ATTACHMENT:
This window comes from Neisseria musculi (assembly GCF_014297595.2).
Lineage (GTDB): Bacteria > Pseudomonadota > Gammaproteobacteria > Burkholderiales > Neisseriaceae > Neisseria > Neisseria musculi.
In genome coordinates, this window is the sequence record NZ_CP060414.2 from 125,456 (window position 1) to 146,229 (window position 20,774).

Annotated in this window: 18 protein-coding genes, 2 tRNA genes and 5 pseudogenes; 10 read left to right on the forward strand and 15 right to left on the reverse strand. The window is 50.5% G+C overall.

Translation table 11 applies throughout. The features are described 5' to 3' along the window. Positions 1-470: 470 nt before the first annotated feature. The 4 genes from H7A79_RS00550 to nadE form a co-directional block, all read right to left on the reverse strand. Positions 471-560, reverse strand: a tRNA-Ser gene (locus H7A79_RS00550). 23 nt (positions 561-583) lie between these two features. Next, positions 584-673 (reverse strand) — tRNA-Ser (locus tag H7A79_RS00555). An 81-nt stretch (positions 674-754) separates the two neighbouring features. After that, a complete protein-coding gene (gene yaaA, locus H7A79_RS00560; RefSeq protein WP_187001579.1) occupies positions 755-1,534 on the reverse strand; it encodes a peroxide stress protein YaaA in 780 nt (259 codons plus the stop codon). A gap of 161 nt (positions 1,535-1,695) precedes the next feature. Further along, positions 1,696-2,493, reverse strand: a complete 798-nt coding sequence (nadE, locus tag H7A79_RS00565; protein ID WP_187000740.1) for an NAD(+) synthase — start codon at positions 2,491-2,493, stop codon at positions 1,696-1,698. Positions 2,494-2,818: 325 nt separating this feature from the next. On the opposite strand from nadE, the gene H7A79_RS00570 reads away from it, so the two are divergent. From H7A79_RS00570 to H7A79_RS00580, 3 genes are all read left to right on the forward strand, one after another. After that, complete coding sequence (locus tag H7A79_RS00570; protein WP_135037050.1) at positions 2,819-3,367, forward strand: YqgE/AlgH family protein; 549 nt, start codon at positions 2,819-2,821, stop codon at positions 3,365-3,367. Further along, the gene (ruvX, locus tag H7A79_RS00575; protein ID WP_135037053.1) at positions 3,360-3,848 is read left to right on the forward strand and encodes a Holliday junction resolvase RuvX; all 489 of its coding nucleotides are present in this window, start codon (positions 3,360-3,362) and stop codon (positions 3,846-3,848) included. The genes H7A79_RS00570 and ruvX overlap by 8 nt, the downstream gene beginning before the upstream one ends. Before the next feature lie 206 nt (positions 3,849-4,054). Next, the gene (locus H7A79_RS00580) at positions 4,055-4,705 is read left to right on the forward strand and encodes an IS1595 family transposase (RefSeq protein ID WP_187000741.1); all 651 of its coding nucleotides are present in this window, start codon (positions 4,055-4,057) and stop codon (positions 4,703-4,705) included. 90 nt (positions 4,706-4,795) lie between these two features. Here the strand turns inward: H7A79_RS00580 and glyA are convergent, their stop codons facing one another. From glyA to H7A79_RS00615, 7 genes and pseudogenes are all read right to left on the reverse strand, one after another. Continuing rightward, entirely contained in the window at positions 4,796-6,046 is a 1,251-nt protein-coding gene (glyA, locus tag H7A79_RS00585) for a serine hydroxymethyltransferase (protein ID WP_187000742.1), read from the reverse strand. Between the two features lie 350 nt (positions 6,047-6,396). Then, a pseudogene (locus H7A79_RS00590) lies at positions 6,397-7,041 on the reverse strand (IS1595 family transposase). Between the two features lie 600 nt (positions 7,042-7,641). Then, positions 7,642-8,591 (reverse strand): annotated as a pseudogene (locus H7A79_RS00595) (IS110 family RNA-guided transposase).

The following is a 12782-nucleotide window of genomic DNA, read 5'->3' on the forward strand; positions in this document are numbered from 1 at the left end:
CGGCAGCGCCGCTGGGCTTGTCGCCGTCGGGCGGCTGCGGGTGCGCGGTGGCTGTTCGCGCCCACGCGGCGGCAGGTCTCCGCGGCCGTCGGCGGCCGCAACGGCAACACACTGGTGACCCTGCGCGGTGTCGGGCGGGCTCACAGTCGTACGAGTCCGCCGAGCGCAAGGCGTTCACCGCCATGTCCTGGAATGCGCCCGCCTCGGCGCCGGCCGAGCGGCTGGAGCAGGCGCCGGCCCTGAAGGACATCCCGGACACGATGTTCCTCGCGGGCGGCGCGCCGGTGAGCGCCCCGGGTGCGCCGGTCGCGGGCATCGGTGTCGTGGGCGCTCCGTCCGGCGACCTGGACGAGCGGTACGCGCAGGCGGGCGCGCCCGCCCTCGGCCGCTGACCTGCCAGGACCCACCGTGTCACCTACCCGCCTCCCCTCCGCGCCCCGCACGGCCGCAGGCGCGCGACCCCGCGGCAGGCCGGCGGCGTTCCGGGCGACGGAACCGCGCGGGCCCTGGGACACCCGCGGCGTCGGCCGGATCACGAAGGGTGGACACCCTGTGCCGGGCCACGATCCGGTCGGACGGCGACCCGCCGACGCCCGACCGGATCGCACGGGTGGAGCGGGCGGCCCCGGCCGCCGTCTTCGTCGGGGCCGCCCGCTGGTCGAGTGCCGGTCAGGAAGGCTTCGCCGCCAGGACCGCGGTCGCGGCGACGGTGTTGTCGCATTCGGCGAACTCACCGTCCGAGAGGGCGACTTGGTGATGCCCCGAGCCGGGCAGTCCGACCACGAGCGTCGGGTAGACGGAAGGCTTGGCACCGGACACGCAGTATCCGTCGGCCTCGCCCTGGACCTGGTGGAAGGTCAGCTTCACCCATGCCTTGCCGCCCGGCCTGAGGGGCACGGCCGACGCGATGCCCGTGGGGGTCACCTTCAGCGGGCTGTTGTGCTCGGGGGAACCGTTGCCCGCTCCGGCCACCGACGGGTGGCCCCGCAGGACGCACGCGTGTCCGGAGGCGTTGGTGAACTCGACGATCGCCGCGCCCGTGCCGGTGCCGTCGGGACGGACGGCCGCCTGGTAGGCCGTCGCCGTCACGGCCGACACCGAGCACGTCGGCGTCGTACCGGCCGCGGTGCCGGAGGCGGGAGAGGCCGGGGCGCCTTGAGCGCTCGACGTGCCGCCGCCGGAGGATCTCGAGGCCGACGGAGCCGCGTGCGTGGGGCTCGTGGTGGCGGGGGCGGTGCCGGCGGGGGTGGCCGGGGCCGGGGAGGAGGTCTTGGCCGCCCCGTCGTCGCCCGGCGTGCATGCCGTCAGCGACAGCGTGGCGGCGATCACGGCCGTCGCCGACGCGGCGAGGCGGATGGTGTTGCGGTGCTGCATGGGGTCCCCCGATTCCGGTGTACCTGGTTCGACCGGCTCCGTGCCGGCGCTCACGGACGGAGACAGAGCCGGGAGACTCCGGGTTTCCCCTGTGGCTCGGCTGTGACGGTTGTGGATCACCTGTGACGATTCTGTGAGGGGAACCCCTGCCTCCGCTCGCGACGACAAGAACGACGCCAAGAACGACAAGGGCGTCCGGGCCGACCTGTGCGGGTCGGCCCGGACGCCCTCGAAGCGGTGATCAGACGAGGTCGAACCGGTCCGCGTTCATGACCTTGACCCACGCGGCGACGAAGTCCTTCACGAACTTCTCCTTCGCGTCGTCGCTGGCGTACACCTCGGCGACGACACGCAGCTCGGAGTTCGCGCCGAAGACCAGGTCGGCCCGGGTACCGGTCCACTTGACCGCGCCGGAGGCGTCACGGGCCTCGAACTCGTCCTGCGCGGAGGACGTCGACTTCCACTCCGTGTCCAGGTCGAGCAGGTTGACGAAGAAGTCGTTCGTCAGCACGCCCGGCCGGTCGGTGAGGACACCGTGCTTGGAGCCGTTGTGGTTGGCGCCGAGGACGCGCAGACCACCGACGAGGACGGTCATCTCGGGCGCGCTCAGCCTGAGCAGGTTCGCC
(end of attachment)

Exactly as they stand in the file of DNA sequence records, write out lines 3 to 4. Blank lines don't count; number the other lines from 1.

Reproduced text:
In genome coordinates, this window is the sequence record NZ_CP060414.2 from 125,456 (window position 1) to 146,229 (window position 20,774).

Annotated in this window: 18 protein-coding genes, 2 tRNA genes and 5 pseudogenes; 10 read left to right on the forward strand and 15 right to left on the reverse strand. The window is 50.5% G+C overall.